The Constitution Review Commission (CRC) will unveil the second draft constitution on Monday December 30, 2013 to President Jakaya Kikwete and Zanzibar President Ali Mohamed Shein. CRC chairman, ex-premier Joseph Sinde Warioba will hand over the document to inaugurate the process towards convening the Constituent Assembly to review it and submit recommendations for a final draft, which would then be put to a referendum.
The second draft is expected to address shortcomings noted during the past parliamentary meeting which discussed a bill on the constitutional referendum process, the number of members of the Constituent Assembly and how they are to be selected. A section of MPs raised issues on the modality of appointing individuals to the Constituent Assembly, from lists presented by public organizations and from which the president would choose eligible members. Some opposition MPs cautioned that there is a risk that the president may end up appointing representatives who are followers of the ruling party.
"We have proposed that stakeholders should submit their preferred nominees to the president, and the president should only announce the names presented to him by stakeholders and not otherwise," remarked the leader of the official opposition, Freeman Mbowe (Hai-CHADEMA), Debate was heated with opposition MPs and other stakeholders saying the bill could tear the country apart, also demanding that President Kikwete reject the bill, pointing out limited discussion of the first draft in Zanzibar.
Certain MPs raised contentions to a fist fight on September 5 but the draft sailed the following day where opposition MPs opted to walk out. Tundu Lissu, (Singida East-CHADEMA), went so far as to declare that the ruling party had “abducted" the constitutional review process. CCM was marginalising Tanzanians to suit its own interests, the CHADEMA disciplinarian intoned.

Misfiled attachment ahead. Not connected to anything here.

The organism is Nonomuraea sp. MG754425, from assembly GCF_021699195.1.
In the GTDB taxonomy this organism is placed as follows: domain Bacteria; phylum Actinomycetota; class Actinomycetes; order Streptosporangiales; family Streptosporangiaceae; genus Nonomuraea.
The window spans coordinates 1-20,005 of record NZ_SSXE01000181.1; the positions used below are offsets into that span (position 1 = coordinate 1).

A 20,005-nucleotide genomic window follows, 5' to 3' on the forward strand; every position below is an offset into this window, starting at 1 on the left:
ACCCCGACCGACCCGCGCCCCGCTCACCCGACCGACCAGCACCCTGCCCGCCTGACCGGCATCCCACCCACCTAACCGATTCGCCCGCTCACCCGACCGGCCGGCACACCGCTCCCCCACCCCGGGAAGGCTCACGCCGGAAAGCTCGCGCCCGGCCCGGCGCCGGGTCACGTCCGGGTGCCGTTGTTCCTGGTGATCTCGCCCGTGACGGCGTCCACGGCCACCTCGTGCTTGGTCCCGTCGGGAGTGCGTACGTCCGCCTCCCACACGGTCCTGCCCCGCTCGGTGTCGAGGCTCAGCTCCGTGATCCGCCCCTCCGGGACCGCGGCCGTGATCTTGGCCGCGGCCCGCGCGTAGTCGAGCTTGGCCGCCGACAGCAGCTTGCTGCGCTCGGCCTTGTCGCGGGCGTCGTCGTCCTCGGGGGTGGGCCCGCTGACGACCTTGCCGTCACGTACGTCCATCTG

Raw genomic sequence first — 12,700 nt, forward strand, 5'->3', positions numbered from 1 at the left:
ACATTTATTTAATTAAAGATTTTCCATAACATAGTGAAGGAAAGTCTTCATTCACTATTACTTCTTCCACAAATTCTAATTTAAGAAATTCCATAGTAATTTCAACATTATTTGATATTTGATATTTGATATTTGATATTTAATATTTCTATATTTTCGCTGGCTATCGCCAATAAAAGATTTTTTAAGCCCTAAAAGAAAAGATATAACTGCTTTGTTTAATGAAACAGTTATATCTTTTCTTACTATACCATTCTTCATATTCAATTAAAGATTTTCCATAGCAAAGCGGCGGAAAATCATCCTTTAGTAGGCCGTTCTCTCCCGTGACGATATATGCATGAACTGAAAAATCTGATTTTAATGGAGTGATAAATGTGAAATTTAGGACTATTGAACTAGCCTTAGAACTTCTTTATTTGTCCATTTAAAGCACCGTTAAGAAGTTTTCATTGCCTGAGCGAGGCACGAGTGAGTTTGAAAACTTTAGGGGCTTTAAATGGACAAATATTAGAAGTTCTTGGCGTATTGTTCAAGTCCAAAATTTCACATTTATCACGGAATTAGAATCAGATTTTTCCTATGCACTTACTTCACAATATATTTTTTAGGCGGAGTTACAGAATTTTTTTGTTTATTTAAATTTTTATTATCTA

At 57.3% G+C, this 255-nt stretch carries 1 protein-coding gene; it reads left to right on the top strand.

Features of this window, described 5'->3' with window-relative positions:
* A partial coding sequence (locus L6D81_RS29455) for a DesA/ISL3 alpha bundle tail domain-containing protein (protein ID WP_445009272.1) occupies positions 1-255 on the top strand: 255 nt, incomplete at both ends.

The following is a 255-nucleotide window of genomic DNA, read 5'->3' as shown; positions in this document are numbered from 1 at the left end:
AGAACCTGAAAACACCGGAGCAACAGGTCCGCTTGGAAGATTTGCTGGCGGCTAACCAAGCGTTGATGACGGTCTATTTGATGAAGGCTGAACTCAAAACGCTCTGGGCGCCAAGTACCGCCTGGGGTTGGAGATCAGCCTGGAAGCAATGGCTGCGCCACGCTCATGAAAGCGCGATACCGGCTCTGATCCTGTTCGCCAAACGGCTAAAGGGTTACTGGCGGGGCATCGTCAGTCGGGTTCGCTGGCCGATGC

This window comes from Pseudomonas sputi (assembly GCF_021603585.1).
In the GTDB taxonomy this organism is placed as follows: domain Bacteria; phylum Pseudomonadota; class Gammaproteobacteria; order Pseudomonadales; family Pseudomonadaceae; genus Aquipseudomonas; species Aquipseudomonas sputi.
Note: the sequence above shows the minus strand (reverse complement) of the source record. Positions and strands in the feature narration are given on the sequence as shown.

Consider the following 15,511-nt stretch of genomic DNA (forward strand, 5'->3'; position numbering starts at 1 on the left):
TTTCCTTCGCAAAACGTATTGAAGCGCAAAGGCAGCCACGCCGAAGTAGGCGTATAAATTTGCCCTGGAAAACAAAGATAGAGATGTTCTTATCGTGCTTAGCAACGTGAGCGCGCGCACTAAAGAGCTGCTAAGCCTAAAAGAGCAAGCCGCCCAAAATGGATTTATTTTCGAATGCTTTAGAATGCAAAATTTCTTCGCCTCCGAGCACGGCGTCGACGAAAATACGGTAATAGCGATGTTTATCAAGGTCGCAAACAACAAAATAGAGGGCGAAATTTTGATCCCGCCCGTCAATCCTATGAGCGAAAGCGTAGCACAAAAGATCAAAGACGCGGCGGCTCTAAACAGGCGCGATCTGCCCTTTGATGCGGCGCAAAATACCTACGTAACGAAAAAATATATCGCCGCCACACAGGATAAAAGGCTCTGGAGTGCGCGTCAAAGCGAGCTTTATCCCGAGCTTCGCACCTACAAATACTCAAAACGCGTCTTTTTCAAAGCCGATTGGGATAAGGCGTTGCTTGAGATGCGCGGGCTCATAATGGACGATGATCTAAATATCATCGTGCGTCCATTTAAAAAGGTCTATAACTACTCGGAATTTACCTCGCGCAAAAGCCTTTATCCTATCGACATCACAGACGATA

"When we say involving Zanzibaris in the process, we are advocating a 50-50 representation at all stages," Lissu told the lawmakers. "The new bill proposes that Zanzibar will be represented by 219 representatives in the Constituent Assembly, which is 36% of the total." “Because Zanzibar and Tanganyika were two sovereign states before they merged in 1964 to form the United Republic of Tanzania, a future Constituent Assembly must represent both states equally through a 50-50 format,” the opposition lawyer insisted.
"It is not a question of geographical size, but the principle of sovereignty," he further stated. James Mbatia, (Nominated-NCCR Mageuzi) expressed similar skepticism that the bill is full of tricks. “CCM wants to play the ball outside the pitch. The process of writing a new constitution has to be owned by the citizens, but now the ruling party is commanding the show," he affirmed. For his part, CUF chairman Prof. Ibrahim Lipumba said that if the president mutes citizens' voices on the incompleteness of the bill it would mostly likely harm his good track record. The Minister of Justice and Constitutional Affairs, Mathias Chikawe rejected these objections, saying that lawmakers had properly drafted the bill and that Zanzibaris were fully involved in the process.
"The Zanzibar attorney general received the bill, discussed it with Zanzibar officials and wrote a letter to the Prime Minister [Mizengo Pinda] expressing the Zanzibaris' opinion on the draft bill," the minister noted.He urged that Tanzanians avoid making it a controversial matter as the new constitution is meant to benefit the whole nation and not just the ruling party. Justice Warioba sounded the same note at a news conference on September 26, expressing concern that political parties were interfering with civic representation discussing the first draft.
Other issues that provoked hot debate was union and government structures, with different sections of stakeholders proposing that the nation should have only one government.
Others preferred the suggested three governments format, and others supporting continuation of the two governments format. CRC has also proposed the reduction of the number of union matters from the current 22 to seven. Issues that would still be under the union include foreign affairs, immigration and citizenship, the central bank and currency, as well as defence and security. Other matters to be retained in the union docket are registration of political parties, constitutional issues and import duty, as well as non-tax revenue accrued from resources that are within the territory of the union.